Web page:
The long-term goal of this project is to produce a modern, comprehensive mycoflora of macrofungi for North America. This would be a resource that contains monographic treatments of all the macrofungi. It would provide online keys and downloadable applications, up to date distribution maps, links to macroscopic and microscopic images, and links to nucleotide sequences and phylogenetic trees. We are a long way from this goal and will need the help of everyone interested in this project to get there.
The recent case for a North American Mycoflora has been made in articles by Matheny and Vellinga 2009, and Bruns 2011 in the Inoculum, and the call was repeated by Bruns and Beug 2012 in Mcllvanea. However, the idea of a mycoflora is hardly a new one (see Petersen's short historical perspective here). Nevertheless we have never really made a serious attempt at producing a Mycoflora in North America. In fact we have never had even a regional mycoflora for any part of the continent. However, we think that the combination of web-based tools, trained citizen scientists, and DNA sequence analysis open up the possibilities for producing the first North American Mycoflora for Macrofungi within our life times.
You may wonder how a mycoflora would be different from the field guides and foray lists already available. Vouchered herbarium specimens is a big part of the answer. In any monographic treatment species concepts are anchored to physical specimens. So that when one gives a species description, it is followed by a list of specimens that were examined to form the basis of that description. This allows other researchers to go back to the specimens and check or amend the descriptions as needed; this is very important because species concepts are often modified through time as new data accumulate. If specimens are available, one can reexamine them and update distribution maps and other data associated with a species. If they are not available, there is no way to accurately connect new taxonomic concepts to preexisting data.
Metadata associated with the specimens is equally important. If we know where, when and with what a particular specimen was found, it makes the specimen much more valuable. Ideally each specimen would be connected to a date, and exact location, a habitat that occurred at that location when it was collected, and notes about any critical taxonomic characters that are not likely to preserved in the dried specimen (e.g. taste, smell, color, bruising, etc.). Color images need to be a major part of this effort because dried herbarium specimens generally lose their color and shape. All of these images do not need not be great art, but they do need to document the critical features of the specimen that will not be preserved, and they need to be directly associated with the specimen. That is to say one or a few images for species is not what we are after here, we want one or more images for each vouchered specimen. That way the range of variation within a species is documented, and the specimens themselves become more valuable because one can see what each one looked like when it was fresh.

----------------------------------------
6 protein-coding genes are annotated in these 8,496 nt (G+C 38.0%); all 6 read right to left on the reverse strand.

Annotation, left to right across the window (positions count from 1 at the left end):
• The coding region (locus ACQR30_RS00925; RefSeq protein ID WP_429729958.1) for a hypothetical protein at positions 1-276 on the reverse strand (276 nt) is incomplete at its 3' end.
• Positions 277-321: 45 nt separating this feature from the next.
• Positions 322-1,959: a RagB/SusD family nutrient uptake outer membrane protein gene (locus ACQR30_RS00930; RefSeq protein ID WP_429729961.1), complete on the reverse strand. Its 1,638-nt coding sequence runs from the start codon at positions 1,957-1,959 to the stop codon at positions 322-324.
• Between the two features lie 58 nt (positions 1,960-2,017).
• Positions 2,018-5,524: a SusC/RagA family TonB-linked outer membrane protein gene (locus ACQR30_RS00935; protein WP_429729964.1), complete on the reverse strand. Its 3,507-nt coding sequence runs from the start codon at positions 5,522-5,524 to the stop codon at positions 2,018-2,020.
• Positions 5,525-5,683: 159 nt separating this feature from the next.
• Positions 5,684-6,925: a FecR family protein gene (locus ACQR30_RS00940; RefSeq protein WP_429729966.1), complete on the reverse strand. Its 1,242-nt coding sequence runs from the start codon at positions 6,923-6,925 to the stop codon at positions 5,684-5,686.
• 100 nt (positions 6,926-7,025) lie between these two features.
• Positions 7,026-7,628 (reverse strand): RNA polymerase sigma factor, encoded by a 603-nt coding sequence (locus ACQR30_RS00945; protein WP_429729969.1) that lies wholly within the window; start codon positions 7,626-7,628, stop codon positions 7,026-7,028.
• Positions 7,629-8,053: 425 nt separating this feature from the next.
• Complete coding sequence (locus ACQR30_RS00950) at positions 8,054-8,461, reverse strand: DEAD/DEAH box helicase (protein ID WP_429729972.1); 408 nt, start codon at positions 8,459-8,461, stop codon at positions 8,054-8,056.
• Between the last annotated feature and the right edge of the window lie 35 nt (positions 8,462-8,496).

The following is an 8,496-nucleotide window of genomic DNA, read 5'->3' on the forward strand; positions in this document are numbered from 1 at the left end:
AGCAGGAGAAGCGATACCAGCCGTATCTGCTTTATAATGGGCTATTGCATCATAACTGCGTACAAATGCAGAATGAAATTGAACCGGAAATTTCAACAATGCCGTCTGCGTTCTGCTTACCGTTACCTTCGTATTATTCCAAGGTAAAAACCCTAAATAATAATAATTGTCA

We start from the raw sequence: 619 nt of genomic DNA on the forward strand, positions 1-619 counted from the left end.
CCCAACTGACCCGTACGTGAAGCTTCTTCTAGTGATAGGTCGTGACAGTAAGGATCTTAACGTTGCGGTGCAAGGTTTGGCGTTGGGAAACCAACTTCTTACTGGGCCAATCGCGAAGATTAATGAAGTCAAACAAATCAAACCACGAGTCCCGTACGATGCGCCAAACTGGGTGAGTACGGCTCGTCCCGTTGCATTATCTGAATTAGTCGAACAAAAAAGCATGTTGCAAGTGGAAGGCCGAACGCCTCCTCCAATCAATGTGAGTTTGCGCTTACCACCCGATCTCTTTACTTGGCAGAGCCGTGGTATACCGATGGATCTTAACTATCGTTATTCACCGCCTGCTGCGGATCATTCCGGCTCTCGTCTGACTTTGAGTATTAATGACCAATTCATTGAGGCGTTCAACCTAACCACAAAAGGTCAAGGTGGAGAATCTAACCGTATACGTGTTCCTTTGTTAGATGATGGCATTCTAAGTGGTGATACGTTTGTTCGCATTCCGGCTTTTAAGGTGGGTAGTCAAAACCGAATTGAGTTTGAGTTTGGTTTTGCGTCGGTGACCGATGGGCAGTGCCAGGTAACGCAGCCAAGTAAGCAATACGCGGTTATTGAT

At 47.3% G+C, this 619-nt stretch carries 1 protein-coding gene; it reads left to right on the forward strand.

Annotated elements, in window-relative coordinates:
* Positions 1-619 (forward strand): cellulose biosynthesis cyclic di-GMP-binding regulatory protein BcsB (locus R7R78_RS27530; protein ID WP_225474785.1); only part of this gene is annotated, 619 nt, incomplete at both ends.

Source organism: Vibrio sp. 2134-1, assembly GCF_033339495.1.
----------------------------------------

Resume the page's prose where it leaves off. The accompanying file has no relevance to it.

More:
Specimens for this work will come from two basic sources: 1) existing collections housed in herbaria, and 2) new collections that will need to be deposited in herbaria. Currently the data associated with existing collections are hard to access, because the information is not easily searched or compiled in most herbaria. However, the recently funded NSF ADBC proposal will digitize data associated with over 1.3 million macrofungal collections from 35 US fungal herbaria and make them available in searchable format together with images. Types and in some cases, old literature will also be digitized. This project can provide the basic skeleton of a North American mycoflora. New collections will also be a necessary part of the work, because most areas of the continent are currently not well represented by previous collections. Ongoing projects that survey the fungi in particular regions, parks, or states and that involve vouchered specimens and sequence will be important for the Mycoflora effort. We provide a list of ones we know about here.
DNA sequences have revolutionized fungal taxonomy and systematics (see 2006 Deep Hypha issue of Mycologia, 98(6)), and sequences are now becoming a standard way to compare and distinguish species. Ideally sequence-based species recognition would be based on a multi-locus approach (Taylor et al 2006), but many species can be recognized by sequence differences in the Internal Transcribed Spacer Region, or ITS as it is commonly known, and this locus has recently been designated the barcoding locus for fungi (Schoch et al 2012). ITS sequences have also revolutionize fungal ecology in that they have allowed us to identify fungi when they are not producing mushrooms or other fruiting structures (Peay et al 2008), but the accuracy of this approach is dependent on having sequence databases that are themselves accurate. The mycoflora effort can help here because the accuracy of the identification can be checked by examining the vouchered collections morphologically or by determining additionally sequences from the vouchered material. In addition ITS sequences can help us verify the accuracy of our identifications and allow us to compare collections more confidently from different locations on the continent. For these reasons we feel strongly that a modern mycoflora should be based on vouched specimens from which one or more DNA sequences have been determined. The need for vouchered specimens and sequences are reflected in our motto: "without a sequenced specimen, it’s a rumor."